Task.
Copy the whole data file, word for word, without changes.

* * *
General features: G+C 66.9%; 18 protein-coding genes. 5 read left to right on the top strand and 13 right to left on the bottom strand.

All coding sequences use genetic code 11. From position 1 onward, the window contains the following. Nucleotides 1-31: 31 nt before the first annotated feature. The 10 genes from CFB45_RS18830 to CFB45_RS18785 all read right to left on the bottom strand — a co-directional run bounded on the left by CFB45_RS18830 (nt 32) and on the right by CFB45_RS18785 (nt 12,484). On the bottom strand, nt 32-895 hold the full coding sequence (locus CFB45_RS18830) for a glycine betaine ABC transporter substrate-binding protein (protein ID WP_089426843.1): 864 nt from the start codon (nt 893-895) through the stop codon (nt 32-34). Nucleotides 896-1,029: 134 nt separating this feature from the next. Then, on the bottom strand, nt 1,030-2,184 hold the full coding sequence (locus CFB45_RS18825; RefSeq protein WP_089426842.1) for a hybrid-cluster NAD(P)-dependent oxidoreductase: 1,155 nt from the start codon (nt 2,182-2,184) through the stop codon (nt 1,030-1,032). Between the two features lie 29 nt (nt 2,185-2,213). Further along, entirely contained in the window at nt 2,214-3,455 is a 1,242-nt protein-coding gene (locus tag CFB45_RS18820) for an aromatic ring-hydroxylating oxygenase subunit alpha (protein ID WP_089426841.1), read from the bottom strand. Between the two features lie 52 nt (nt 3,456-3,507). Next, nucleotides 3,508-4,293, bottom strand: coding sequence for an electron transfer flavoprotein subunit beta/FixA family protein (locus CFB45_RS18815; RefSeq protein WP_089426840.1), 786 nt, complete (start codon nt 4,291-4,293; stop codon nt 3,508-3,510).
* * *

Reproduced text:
General features: G+C 66.9%; 18 protein-coding genes. 5 read left to right on the top strand and 13 right to left on the bottom strand.

All coding sequences use genetic code 11. From position 1 onward, the window contains the following. Nucleotides 1-31: 31 nt before the first annotated feature. The 10 genes from CFB45_RS18830 to CFB45_RS18785 all read right to left on the bottom strand — a co-directional run bounded on the left by CFB45_RS18830 (nt 32) and on the right by CFB45_RS18785 (nt 12,484). On the bottom strand, nt 32-895 hold the full coding sequence (locus CFB45_RS18830) for a glycine betaine ABC transporter substrate-binding protein (protein ID WP_089426843.1): 864 nt from the start codon (nt 893-895) through the stop codon (nt 32-34). Nucleotides 896-1,029: 134 nt separating this feature from the next. Then, on the bottom strand, nt 1,030-2,184 hold the full coding sequence (locus CFB45_RS18825; RefSeq protein WP_089426842.1) for a hybrid-cluster NAD(P)-dependent oxidoreductase: 1,155 nt from the start codon (nt 2,182-2,184) through the stop codon (nt 1,030-1,032). Between the two features lie 29 nt (nt 2,185-2,213). Further along, entirely contained in the window at nt 2,214-3,455 is a 1,242-nt protein-coding gene (locus tag CFB45_RS18820) for an aromatic ring-hydroxylating oxygenase subunit alpha (protein ID WP_089426841.1), read from the bottom strand. Between the two features lie 52 nt (nt 3,456-3,507). Next, nucleotides 3,508-4,293, bottom strand: coding sequence for an electron transfer flavoprotein subunit beta/FixA family protein (locus CFB45_RS18815; RefSeq protein WP_089426840.1), 786 nt, complete (start codon nt 4,291-4,293; stop codon nt 3,508-3,510).